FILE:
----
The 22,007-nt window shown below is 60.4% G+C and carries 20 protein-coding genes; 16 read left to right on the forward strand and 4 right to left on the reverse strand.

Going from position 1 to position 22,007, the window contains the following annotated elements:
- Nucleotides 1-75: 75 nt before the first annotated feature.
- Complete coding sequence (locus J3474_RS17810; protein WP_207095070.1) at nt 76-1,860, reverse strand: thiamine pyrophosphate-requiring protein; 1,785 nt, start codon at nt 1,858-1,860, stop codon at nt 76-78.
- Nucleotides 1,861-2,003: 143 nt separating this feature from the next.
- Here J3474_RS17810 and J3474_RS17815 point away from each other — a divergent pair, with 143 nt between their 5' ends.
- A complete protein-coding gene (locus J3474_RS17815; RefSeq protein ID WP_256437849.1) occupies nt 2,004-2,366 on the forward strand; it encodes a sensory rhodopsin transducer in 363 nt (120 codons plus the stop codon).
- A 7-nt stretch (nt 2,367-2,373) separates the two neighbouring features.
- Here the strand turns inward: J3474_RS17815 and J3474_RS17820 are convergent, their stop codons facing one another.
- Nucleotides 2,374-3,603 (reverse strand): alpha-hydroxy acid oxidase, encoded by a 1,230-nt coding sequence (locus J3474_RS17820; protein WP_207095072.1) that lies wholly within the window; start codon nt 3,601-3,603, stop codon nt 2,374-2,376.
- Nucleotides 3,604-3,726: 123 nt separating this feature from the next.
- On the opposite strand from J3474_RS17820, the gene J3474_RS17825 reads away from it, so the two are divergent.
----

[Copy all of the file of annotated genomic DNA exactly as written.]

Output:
The 22,007-nt window shown below is 60.4% G+C and carries 20 protein-coding genes; 16 read left to right on the forward strand and 4 right to left on the reverse strand.

Going from position 1 to position 22,007, the window contains the following annotated elements:
- Nucleotides 1-75: 75 nt before the first annotated feature.
- Complete coding sequence (locus J3474_RS17810; protein WP_207095070.1) at nt 76-1,860, reverse strand: thiamine pyrophosphate-requiring protein; 1,785 nt, start codon at nt 1,858-1,860, stop codon at nt 76-78.
- Nucleotides 1,861-2,003: 143 nt separating this feature from the next.
- Here J3474_RS17810 and J3474_RS17815 point away from each other — a divergent pair, with 143 nt between their 5' ends.
- A complete protein-coding gene (locus J3474_RS17815; RefSeq protein ID WP_256437849.1) occupies nt 2,004-2,366 on the forward strand; it encodes a sensory rhodopsin transducer in 363 nt (120 codons plus the stop codon).
- A 7-nt stretch (nt 2,367-2,373) separates the two neighbouring features.
- Here the strand turns inward: J3474_RS17815 and J3474_RS17820 are convergent, their stop codons facing one another.
- Nucleotides 2,374-3,603 (reverse strand): alpha-hydroxy acid oxidase, encoded by a 1,230-nt coding sequence (locus J3474_RS17820; protein WP_207095072.1) that lies wholly within the window; start codon nt 3,601-3,603, stop codon nt 2,374-2,376.
- Nucleotides 3,604-3,726: 123 nt separating this feature from the next.
- On the opposite strand from J3474_RS17820, the gene J3474_RS17825 reads away from it, so the two are divergent.